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How to get to Alpha Centauri

What is the Alpha Centauri ?

Alpha Centauri is a gravitationally bound system of the closest stars and exoplanets to Earth’s Solar System at 4.37 light-years (1.34 parsecs) from the Sun. The name is Latinized from α Centauri, and abbreviated Alpha Cen or α Cen. It is a triple star system, consisting of the three stars: α Centauri A (officially Rigil Kentaurus), α Centauri B (officially Toliman), and the closest star α Centauri C (officially Proxima Centauri).

This artist’s impression shows the planet orbiting the star Alpha Centauri B, a member of the triple star system that is the closest to Earth. Alpha Centauri B is the most brilliant object in the sky and the other dazzling object is Alpha Centauri A. Our own Sun is visible to the upper right. The tiny signal of the planet was found with the HARPS spectrograph on the 3.6-metre telescope at ESO’s La Silla Observatory in Chile.

Alpha Centauri A and B are Sun-like stars (Class G and K), and together they form the binary star Alpha Centauri AB. To the naked eye, the two main components appear to be a single star with an apparent magnitude of −0.27, the brightest star in the southern constellation of Centaurus and the third-brightest in the night sky, outshone only by Sirius and Canopus.

Alpha Centauri A has 1.1 times the mass and 1.519 times the luminosity of the Sun, while Alpha Centauri B is smaller and cooler, at 0.907 times the Sun’s mass and 0.445 times its luminosity. The pair orbit around a common centre with an orbital period of 79.91 years. Their elliptical orbit is eccentric, so that the distance between A and B varies from 35.6 AU (astronomical units), or about the distance between Pluto and the Sun, to 11.2 AU, or about the distance between Saturn and the Sun.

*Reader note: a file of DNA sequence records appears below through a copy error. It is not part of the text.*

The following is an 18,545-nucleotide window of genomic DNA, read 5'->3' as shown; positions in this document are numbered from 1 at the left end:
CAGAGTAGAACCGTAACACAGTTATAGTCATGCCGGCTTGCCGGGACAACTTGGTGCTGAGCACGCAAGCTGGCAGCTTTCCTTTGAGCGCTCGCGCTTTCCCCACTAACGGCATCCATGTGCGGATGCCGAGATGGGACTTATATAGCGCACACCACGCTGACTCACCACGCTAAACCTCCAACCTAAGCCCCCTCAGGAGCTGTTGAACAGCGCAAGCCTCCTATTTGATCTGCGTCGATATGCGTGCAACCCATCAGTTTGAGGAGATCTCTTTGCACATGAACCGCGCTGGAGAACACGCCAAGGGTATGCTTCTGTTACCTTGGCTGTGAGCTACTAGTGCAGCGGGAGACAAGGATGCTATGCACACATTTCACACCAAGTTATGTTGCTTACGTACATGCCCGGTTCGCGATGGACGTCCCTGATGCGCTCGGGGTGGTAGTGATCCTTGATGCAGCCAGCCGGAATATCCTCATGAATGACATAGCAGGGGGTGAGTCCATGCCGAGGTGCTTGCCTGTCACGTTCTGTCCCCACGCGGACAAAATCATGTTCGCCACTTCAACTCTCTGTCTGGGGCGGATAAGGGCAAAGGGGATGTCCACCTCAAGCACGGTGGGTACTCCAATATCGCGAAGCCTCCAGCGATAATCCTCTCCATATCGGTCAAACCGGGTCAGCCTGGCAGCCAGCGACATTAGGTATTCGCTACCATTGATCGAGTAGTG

Alpha Centauri C, or Proxima Centauri, is a small and faint red dwarf (Class M). Though not visible to the naked eye, Proxima Centauri is the closest star to the Sun at a distance of 4.24 light-years (1.30 pc), slightly closer than Alpha Centauri AB. Currently, the distance between Proxima Centauri and Alpha Centauri AB is about 13,000 astronomical units (0.21 ly), equivalent to about 430 times the radius of Neptune’s orbit.

Proxima Centauri has two planets: Proxima b, an Earth-sized exoplanet in the habitable zone discovered in 2016; and Proxima c, a super-Earth 1.5 AU away, which is possibly surrounded by a huge ring system, discovered in 2019. Alpha Centauri A may have a Neptune-sized habitable-zone planet, though it is not yet known to be planetary in nature and could be an artifact of the discovery mechanism. Alpha Centauri B has no known planets: planet Bb, purportedly discovered in 2012, was found to be an artifact, and a separate transiting planet has yet to be confirmed.


Today we’ll be looking at the ONLY realistic ways to get to Alpha Centauri. By our current technological capabilities, a spaceship accelerated to 80km/s would have to travel for roughly 18000 years to get to Alpha Centauri. For reference, in this timeframe, humans progressed from creating the first organized settlements to our modern-day society. So conventional fuel isn’t an option.

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